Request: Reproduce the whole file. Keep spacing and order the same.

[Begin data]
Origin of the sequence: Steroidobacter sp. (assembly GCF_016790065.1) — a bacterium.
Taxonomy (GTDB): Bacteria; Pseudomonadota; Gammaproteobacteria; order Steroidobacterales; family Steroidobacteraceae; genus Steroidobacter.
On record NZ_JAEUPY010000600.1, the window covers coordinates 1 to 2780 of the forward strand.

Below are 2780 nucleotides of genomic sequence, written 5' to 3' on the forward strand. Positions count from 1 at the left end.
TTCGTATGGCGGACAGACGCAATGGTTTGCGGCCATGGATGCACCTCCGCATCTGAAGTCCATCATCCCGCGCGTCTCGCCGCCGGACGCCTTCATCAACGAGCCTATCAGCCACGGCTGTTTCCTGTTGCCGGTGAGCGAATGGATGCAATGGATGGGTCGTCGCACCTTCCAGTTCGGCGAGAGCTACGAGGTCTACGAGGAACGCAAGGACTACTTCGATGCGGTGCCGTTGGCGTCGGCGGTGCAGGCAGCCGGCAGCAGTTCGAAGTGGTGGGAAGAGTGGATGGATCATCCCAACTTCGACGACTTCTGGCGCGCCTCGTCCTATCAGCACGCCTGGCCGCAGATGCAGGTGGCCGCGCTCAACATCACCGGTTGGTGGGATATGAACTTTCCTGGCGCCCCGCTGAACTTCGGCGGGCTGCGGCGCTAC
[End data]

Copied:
Origin of the sequence: Steroidobacter sp. (assembly GCF_016790065.1) — a bacterium.
Taxonomy (GTDB): Bacteria; Pseudomonadota; Gammaproteobacteria; order Steroidobacterales; family Steroidobacteraceae; genus Steroidobacter.
On record NZ_JAEUPY010000600.1, the window covers coordinates 1 to 2780 of the forward strand.

Below are 2780 nucleotides of genomic sequence, written 5' to 3' on the forward strand. Positions count from 1 at the left end.
TTCGTATGGCGGACAGACGCAATGGTTTGCGGCCATGGATGCACCTCCGCATCTGAAGTCCATCATCCCGCGCGTCTCGCCGCCGGACGCCTTCATCAACGAGCCTATCAGCCACGGCTGTTTCCTGTTGCCGGTGAGCGAATGGATGCAATGGATGGGTCGTCGCACCTTCCAGTTCGGCGAGAGCTACGAGGTCTACGAGGAACGCAAGGACTACTTCGATGCGGTGCCGTTGGCGTCGGCGGTGCAGGCAGCCGGCAGCAGTTCGAAGTGGTGGGAAGAGTGGATGGATCATCCCAACTTCGACGACTTCTGGCGCGCCTCGTCCTATCAGCACGCCTGGCCGCAGATGCAGGTGGCCGCGCTCAACATCACCGGTTGGTGGGATATGAACTTTCCTGGCGCCCCGCTGAACTTCGGCGGGCTGCGGCGCTAC